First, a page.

Continuing my series of “disruptive devotionals” (which I would love to turn into a book), consider this passage — after referring to the Old Testament’s so-called “dominion mandate,” the writer says:
Now in putting everything in subjection to man, God left nothing outside his control. But at present, we do not yet see everything in subjection to man. But we see him who for a little while was made lower than the angels, namely Jesus, crowned with glory and honor because of the suffering of death, so that by the grace of God he might taste death for everyone (Hebrews 2:8-9).
The idea, so popular among white evangelicals, that God created Adam, placed him in a garden, and expected him and his offspring to “take dominion” over the earth is what has led to our current political climate, according to which greed is good, the Market reigns supreme, the earth’s natural resources are there for us to pillage and plunder, the poor deserve exploitation and the rich deserve luxury, and we are in constant danger from the dreaded “other” whose destruction alone insures our safety.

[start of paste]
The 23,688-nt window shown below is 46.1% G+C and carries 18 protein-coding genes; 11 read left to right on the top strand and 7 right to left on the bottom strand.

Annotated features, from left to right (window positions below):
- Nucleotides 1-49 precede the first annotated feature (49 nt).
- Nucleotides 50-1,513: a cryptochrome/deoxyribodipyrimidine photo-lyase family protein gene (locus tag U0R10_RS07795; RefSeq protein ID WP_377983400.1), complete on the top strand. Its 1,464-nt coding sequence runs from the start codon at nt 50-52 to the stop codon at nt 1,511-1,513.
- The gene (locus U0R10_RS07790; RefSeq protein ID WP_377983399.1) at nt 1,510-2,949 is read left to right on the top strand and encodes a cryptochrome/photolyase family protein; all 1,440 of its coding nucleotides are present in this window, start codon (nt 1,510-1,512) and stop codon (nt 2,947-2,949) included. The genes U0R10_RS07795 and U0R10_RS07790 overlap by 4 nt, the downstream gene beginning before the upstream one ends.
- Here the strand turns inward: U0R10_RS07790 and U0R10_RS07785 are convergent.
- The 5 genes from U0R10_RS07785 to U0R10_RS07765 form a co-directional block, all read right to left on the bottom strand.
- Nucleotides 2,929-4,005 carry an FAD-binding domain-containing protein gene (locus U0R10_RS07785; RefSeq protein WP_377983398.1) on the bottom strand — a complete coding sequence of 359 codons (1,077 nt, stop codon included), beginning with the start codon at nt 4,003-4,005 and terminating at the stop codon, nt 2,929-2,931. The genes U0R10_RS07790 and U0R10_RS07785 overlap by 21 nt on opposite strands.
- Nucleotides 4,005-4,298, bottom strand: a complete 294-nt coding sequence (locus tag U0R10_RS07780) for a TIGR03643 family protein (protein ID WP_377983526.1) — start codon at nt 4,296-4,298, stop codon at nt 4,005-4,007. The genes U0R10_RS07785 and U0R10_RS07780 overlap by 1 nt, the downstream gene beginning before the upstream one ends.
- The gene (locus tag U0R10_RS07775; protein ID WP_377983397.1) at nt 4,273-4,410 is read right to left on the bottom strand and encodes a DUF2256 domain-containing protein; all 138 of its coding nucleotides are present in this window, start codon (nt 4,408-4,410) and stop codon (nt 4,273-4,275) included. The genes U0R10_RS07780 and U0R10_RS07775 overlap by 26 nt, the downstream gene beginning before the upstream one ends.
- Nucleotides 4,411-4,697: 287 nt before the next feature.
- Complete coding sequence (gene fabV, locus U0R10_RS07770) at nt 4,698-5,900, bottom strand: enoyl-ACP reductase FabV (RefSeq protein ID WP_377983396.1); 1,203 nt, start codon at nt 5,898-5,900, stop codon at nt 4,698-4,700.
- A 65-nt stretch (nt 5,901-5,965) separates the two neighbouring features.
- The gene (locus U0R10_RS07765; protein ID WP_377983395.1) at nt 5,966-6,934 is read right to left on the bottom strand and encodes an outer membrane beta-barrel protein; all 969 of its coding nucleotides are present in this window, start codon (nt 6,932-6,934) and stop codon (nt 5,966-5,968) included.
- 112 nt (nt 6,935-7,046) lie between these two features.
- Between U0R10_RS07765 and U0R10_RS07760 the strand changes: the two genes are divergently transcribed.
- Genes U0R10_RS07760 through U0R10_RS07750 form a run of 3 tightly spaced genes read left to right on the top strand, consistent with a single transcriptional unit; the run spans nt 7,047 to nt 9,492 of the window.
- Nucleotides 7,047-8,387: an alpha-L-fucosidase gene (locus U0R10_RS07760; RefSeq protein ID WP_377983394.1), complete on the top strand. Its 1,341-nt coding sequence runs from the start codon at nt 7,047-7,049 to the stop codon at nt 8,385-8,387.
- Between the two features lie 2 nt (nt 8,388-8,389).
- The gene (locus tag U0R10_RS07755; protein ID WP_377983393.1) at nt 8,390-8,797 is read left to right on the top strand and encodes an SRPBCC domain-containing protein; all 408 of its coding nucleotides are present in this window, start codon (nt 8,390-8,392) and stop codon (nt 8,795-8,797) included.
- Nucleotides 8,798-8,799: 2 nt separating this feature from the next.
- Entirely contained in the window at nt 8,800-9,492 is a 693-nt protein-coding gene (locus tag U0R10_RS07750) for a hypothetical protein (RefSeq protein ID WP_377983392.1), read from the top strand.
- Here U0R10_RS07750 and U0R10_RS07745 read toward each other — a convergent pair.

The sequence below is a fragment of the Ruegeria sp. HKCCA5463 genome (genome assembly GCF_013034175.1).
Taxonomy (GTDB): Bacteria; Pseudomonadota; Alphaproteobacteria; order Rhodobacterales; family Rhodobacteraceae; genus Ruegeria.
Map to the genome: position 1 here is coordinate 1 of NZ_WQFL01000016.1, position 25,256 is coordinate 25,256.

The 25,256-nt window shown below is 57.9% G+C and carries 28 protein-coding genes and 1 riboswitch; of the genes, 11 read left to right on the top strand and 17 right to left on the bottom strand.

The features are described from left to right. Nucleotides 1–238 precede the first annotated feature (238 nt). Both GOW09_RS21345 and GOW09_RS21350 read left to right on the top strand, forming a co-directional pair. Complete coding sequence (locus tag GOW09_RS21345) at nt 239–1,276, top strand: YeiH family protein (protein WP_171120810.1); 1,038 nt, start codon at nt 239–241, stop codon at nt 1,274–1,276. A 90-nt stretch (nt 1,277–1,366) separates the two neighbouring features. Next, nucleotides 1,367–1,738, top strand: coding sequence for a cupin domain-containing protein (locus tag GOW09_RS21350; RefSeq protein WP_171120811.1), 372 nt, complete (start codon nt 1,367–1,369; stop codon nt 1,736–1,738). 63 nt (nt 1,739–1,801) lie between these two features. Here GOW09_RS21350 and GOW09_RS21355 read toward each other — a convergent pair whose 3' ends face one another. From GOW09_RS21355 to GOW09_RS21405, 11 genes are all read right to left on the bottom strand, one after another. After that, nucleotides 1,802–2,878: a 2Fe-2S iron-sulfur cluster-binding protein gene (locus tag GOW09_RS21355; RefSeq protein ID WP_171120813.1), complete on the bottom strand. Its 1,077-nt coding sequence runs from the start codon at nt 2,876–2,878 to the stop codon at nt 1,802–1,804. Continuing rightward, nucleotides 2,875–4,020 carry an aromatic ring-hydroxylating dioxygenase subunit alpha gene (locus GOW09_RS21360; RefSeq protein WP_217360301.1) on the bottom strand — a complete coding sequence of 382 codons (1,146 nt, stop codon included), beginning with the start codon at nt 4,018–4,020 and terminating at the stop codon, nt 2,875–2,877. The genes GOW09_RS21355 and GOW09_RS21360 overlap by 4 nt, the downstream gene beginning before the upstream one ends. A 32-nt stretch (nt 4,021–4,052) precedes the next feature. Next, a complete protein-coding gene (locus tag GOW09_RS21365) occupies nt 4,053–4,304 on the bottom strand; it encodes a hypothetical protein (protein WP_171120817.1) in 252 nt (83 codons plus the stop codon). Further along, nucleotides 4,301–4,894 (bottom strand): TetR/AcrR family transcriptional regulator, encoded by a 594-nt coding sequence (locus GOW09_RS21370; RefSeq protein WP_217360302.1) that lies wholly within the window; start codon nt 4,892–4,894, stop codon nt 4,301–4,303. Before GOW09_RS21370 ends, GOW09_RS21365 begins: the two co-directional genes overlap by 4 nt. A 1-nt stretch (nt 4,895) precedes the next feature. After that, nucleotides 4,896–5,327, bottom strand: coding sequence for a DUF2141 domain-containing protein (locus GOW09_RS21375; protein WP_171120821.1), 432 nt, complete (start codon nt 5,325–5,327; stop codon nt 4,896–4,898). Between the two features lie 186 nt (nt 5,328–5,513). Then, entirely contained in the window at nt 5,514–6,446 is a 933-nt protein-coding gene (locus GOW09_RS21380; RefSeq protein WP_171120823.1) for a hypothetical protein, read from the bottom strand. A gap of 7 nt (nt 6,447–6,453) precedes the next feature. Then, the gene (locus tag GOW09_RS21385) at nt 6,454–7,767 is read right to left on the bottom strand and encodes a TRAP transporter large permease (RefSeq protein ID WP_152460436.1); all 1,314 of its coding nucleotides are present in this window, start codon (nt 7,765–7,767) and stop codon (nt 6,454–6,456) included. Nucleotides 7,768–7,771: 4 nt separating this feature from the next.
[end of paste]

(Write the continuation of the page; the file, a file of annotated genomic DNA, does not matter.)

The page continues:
Bollocks, to all of it.
If this whole Christianity thing is supposed to be about — what’s his name again? Oh, right! — Christ, then we would be wise to seek to understand this whole “dominion” idea in the light of the ironic episode in which power, might, and strength are all turned on their head:
If Jesus was “crowned with glory and honor” not by vanquishing his foes but by “the suffering of death,” and if those who claim to follow him are called to “carry their crosses” and imitate his example, then it would seem that most of Christians’ political and social muscle-flexing and chest-thumping are not only ugly and base, but are completely at odds with the guy they think they’re serving.
Sacrifice. It was kind of Jesus’ whole thing.
In a word, if you think that you were put on this earth to kick ass and defend your rights, then congratulations, you’re a Texan.
But as for that Jesus fish on the bumper of your Chevy pickup? Call me crazy, but it doesn’t really make sense next to the sticker that says “Don’t Tread on Me.”